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“Challengers” releases in theaters on April 26.
Review: “Challengers”
Published April 13, 2024

Iowa and Minnesota: participation is key despite differences

I have been to two caucuses this year: Iowa’s on Jan. 19 and Minnesota’s on March 2. They could not have been more different.

At the caucus in Dubuque, Iowa, sign-in started promptly at 6:30 p.m. There was a printed roster (in triplicate) of every registered Democrat in the precinct. People had to sign by their names as they came in. Caucus-goers then had to put on name tags designating them as voters or observers. People could register to vote at the caucus entrance.

At 7 p.m., all observers were asked to leave the floor where caucusing would take place. Anyone arriving after 7 p.m. was permitted to observe, but they were not allowed to participate in the caucus – which happened to a dear friend of mine. The first order of business was electing a precinct chairman or chairwoman. After electing the caucus chairman, a letter was read from the chairman of the Iowa Democratic Party chairman and a visiting legislative official from Illinois was acknowledged. Then official campaign letters from the five candidates running in Iowa (John Kerry, Howard Dean, Dick Gephardt, Dennis Kucinich and John Edwards) were read.

Then people shuffled to the side of the room where their candidates’ signs were hung. If a candidate did not have at least 15 percent of caucus-goers in attendance in his corner, he was declared inactive. After the first tally, Gephardt and Kucinich were declared inactive and the negotiations begun. A representative from each campaign went up to the front to speak.

Kerry, Dean and Edwards’ representatives all offered delegate positions in exchange for people; my parents’ precinct had seven delegate positions to the county convention to award. When part of Kucinich’s group folded into Kerry’s, three delegates would officially be attending the convention for Kerry, but one of the delegates would be from the Kucinich group, guaranteeing that their issues would be discussed as part of the party’s platform even though Kucinich would not be endorsed. All of this took two hours.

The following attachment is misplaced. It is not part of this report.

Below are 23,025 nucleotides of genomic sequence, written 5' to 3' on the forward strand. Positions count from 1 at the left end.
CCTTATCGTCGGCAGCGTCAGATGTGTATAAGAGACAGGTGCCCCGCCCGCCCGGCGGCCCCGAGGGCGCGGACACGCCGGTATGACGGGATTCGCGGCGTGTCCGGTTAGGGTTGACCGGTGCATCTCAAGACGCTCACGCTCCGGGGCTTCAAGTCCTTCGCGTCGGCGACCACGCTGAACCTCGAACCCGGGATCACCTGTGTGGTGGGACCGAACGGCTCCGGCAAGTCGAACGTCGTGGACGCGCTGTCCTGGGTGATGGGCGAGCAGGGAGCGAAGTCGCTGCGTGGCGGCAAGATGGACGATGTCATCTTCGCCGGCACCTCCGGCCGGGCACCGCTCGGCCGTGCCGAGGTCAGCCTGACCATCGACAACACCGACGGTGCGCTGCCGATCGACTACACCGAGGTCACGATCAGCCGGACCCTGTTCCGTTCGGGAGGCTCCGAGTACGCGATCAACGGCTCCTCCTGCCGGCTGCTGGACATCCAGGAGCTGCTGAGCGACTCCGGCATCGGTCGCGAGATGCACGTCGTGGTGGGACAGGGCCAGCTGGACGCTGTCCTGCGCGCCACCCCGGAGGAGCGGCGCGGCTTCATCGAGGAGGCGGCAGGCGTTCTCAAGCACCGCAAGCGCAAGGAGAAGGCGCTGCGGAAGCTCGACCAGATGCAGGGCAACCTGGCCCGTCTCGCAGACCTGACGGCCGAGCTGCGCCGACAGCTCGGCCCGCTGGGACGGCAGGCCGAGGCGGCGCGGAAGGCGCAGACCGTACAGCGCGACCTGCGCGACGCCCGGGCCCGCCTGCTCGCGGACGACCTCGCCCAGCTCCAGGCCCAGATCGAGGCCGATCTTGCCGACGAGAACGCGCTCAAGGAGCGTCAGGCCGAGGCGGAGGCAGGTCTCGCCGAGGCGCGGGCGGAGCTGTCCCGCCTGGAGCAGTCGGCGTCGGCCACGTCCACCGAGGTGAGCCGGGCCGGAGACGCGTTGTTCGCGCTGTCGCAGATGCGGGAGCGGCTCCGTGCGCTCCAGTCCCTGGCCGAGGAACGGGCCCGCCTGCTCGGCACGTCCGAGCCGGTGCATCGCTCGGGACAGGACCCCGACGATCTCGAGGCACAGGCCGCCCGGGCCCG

Iowa was my first caucus experience. I thought Minnesota’s would be similar. My expectations were sure dashed!

At the caucus in Mayo Auditorium, no one, including the caucus chairman, was sure of what was going on. He did not start signing people in until 7 p.m. There were no preprinted rosters, just blank sheets (in triplicate) to sign. There was no verification that anyone was a registered voter and no voter registration forms for people to fill out. Halfway through the signing-in process, the rumor that Edwards was going to drop out started, but the caucus chairman only half-heartedly mentioned that this was unconfirmed.

A lot of disorganization could have been because more people than expected showed up, but honestly, it is an election year and the Democrats are as mad and motivated as they have ever been – you didn’t have to be a genius to expect a record turnout.

The caucus chairman decided it would be a good idea for everyone to write down the names of the candidates they supported on any scraps of paper they could find and sign their names to them. He failed to mention that people should stick around after doing this, so the vast majority of people left after turning in their slips, giving up their chances to support their second choice candidates if their firsts were declared inactive. The caucus chairman also did not count the slips in a timely fashion, so who knows if delegates from that precinct were proportionally being assigned to represent candidates? The caucus chairman let whoever was left after the mass exodus be a delegate to the state convention.

What was accomplished at the Minnesota caucus that did not happen at the Iowa caucus was the adoption of resolutions. After the Iowa delegates were allotted, people had already been there for two hours and no one wanted to stay to discuss resolutions. The random paper voting and delegate assignment was done in an hour in Minnesota. The few people remaining after that did discuss resolutions, but it is anybody’s guess whether there will be any accountability on bringing those to the county convention.

Despite the disorganization at the Mayo Auditorium caucus, it was wonderful that so many people took part. Hopefully, they will use that experience to make future caucuses go smoother.

R.R.S. Stewart welcomes comments at [email protected]

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